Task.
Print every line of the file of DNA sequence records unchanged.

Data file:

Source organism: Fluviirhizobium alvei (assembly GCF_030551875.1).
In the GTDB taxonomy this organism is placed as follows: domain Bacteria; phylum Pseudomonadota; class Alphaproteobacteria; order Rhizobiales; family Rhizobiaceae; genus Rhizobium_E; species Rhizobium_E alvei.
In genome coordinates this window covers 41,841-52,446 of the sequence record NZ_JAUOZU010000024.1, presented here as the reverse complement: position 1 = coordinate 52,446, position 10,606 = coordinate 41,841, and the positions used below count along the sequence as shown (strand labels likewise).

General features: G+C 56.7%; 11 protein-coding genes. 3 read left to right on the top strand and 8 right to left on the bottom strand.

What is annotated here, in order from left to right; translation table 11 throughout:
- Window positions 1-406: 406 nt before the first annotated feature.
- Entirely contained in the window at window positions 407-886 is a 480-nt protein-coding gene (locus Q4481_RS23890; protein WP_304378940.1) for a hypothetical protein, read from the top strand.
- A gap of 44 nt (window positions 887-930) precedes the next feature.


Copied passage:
Source organism: Fluviirhizobium alvei (assembly GCF_030551875.1).
In the GTDB taxonomy this organism is placed as follows: domain Bacteria; phylum Pseudomonadota; class Alphaproteobacteria; order Rhizobiales; family Rhizobiaceae; genus Rhizobium_E; species Rhizobium_E alvei.
In genome coordinates this window covers 41,841-52,446 of the sequence record NZ_JAUOZU010000024.1, presented here as the reverse complement: position 1 = coordinate 52,446, position 10,606 = coordinate 41,841, and the positions used below count along the sequence as shown (strand labels likewise).

General features: G+C 56.7%; 11 protein-coding genes. 3 read left to right on the top strand and 8 right to left on the bottom strand.

What is annotated here, in order from left to right; translation table 11 throughout:
- Window positions 1-406: 406 nt before the first annotated feature.
- Entirely contained in the window at window positions 407-886 is a 480-nt protein-coding gene (locus Q4481_RS23890; protein WP_304378940.1) for a hypothetical protein, read from the top strand.
- A gap of 44 nt (window positions 887-930) precedes the next feature.